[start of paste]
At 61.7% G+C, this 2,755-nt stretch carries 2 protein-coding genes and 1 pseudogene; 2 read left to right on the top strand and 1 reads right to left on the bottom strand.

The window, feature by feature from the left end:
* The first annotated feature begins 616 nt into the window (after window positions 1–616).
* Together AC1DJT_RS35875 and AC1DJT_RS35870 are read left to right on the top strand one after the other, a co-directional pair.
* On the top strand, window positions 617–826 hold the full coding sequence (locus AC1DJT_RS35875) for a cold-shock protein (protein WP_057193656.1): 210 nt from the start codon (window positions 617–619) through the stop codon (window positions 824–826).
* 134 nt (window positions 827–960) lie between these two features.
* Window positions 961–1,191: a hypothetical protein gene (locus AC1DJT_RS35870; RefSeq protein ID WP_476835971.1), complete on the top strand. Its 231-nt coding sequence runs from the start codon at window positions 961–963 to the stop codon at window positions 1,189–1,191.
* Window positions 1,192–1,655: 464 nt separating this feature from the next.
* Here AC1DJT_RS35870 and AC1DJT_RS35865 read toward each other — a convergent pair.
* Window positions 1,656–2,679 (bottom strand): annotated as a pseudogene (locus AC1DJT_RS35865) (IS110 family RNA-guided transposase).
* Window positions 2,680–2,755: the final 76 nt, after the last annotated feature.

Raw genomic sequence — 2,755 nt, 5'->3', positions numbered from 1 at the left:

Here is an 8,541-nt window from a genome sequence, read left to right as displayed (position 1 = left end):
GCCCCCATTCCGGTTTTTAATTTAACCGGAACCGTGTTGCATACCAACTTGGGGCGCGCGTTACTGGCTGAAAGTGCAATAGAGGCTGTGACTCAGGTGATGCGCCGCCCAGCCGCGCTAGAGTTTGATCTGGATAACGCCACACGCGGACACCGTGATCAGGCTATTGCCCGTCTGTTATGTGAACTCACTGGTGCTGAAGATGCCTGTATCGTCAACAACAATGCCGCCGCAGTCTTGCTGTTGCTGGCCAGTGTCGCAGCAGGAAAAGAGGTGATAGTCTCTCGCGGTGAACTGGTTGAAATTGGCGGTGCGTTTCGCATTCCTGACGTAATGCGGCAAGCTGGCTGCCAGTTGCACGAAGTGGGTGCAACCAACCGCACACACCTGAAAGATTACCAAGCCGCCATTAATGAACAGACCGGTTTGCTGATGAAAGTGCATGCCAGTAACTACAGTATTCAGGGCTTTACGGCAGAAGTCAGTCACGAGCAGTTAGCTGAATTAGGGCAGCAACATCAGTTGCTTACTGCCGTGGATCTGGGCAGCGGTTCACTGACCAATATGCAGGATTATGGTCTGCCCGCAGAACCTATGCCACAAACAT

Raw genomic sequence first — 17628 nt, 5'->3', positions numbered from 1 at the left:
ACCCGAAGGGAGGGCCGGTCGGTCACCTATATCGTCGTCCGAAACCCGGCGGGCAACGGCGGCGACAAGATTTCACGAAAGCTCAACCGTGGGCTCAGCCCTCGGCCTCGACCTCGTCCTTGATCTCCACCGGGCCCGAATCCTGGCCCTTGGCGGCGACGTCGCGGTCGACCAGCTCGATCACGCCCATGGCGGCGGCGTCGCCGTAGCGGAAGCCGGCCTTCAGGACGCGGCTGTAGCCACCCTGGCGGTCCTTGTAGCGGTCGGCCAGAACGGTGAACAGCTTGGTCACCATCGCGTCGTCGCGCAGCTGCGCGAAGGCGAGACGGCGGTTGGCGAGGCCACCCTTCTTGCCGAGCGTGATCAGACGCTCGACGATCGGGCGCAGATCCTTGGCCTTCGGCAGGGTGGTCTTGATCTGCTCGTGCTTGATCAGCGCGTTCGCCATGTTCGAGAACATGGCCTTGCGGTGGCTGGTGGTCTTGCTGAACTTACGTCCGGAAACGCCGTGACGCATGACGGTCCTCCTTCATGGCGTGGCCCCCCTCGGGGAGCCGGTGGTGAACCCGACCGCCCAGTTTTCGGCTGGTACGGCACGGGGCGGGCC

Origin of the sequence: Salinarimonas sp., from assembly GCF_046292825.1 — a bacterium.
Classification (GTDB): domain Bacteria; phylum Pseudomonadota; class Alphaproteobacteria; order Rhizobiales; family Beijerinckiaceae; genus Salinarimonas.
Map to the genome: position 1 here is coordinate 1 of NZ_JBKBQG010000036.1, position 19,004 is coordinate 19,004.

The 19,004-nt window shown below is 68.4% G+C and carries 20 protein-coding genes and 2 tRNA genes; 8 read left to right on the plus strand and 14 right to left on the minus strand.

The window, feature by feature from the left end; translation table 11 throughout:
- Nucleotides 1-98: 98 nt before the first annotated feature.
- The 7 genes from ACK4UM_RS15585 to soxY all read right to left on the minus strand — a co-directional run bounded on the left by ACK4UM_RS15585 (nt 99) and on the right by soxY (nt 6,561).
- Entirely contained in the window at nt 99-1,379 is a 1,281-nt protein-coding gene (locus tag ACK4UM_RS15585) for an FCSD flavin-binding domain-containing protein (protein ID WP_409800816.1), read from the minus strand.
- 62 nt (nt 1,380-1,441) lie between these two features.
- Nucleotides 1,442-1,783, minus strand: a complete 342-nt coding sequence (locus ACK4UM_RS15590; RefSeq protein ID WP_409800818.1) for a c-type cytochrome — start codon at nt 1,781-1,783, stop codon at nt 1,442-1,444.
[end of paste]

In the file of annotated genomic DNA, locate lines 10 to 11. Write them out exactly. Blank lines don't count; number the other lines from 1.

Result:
* Window positions 1,656–2,679 (bottom strand): annotated as a pseudogene (locus AC1DJT_RS35865) (IS110 family RNA-guided transposase).
* Window positions 2,680–2,755: the final 76 nt, after the last annotated feature.